Friday, October 28, 2011

Sunken surprise

As I was racing to a luncheon lecture at the Radcliffe Institute earlier this week, I was stopped short in my steps by the sight of this lovely little sunken garden on the Institute's grounds. How could I have worked in Cambridge for a quarter of a century and never before stumbled upon this jewel?

It was decked out in fall flowers blue (asters, monkshoods, and irises--how is it that those are even flowering now?!) and white (anemones) and in foliage orange and green.

The hardscaping of stone and brick walks, walls, and water features provided a perfectly scaled framework.  The design led straight in the right places and swooped around in perfect curves.  Unfortunately, the fountain was also under renovation, preventing full access to the garden.  I can't wait to have a fuller visit this winter . . . and in the spring . . . and summer . . .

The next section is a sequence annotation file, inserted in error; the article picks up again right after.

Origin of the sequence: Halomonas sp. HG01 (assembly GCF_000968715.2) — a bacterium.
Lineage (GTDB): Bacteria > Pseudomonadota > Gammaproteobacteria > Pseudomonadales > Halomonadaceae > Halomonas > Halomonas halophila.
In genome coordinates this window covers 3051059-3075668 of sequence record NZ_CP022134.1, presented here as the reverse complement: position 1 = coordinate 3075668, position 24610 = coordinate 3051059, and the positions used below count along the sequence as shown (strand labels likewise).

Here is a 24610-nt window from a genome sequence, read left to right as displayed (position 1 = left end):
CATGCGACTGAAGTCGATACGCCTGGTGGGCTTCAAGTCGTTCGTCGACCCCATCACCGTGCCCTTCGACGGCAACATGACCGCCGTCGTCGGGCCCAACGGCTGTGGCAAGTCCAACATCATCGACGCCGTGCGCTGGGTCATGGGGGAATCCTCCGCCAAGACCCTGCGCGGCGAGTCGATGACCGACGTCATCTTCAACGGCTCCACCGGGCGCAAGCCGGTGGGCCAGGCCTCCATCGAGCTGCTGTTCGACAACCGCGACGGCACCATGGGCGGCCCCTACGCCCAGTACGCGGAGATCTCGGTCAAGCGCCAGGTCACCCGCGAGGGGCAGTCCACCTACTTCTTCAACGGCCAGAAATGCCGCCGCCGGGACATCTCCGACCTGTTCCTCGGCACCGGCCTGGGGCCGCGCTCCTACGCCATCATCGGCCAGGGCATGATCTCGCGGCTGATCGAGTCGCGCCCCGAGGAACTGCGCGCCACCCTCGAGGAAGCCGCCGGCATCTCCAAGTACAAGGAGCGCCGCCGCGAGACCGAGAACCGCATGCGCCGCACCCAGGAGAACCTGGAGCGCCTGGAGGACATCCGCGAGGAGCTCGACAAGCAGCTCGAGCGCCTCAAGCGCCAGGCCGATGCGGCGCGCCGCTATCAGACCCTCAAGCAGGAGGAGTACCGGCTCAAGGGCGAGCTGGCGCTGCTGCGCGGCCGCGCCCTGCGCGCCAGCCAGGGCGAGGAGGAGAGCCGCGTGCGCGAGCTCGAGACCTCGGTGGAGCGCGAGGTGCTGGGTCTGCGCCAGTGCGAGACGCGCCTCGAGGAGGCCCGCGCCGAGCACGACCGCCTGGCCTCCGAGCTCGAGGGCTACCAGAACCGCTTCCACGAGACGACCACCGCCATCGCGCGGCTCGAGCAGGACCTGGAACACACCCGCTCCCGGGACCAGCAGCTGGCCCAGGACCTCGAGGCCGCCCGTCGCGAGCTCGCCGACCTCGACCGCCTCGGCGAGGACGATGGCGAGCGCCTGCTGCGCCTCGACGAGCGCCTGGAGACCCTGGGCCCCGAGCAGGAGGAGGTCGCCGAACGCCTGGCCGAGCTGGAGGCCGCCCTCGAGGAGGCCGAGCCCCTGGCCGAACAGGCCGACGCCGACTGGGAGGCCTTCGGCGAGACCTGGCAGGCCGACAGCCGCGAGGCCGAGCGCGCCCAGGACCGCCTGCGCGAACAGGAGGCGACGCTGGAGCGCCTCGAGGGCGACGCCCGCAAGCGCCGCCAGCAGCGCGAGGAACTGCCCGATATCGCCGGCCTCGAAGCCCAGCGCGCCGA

The only disappointment--and a surprising one, in light of its location in the most historically conscious and self-reflective university in this country--as well as one that sponsors a renowned landscape program--is that I could locate no information about when or by whom this sunken garden was designed.  A brief citation in a history of Radcliffe indicates that it was installed sometime in the first quarter of the 20th century.  Oh, and a plant list would be nice, too!


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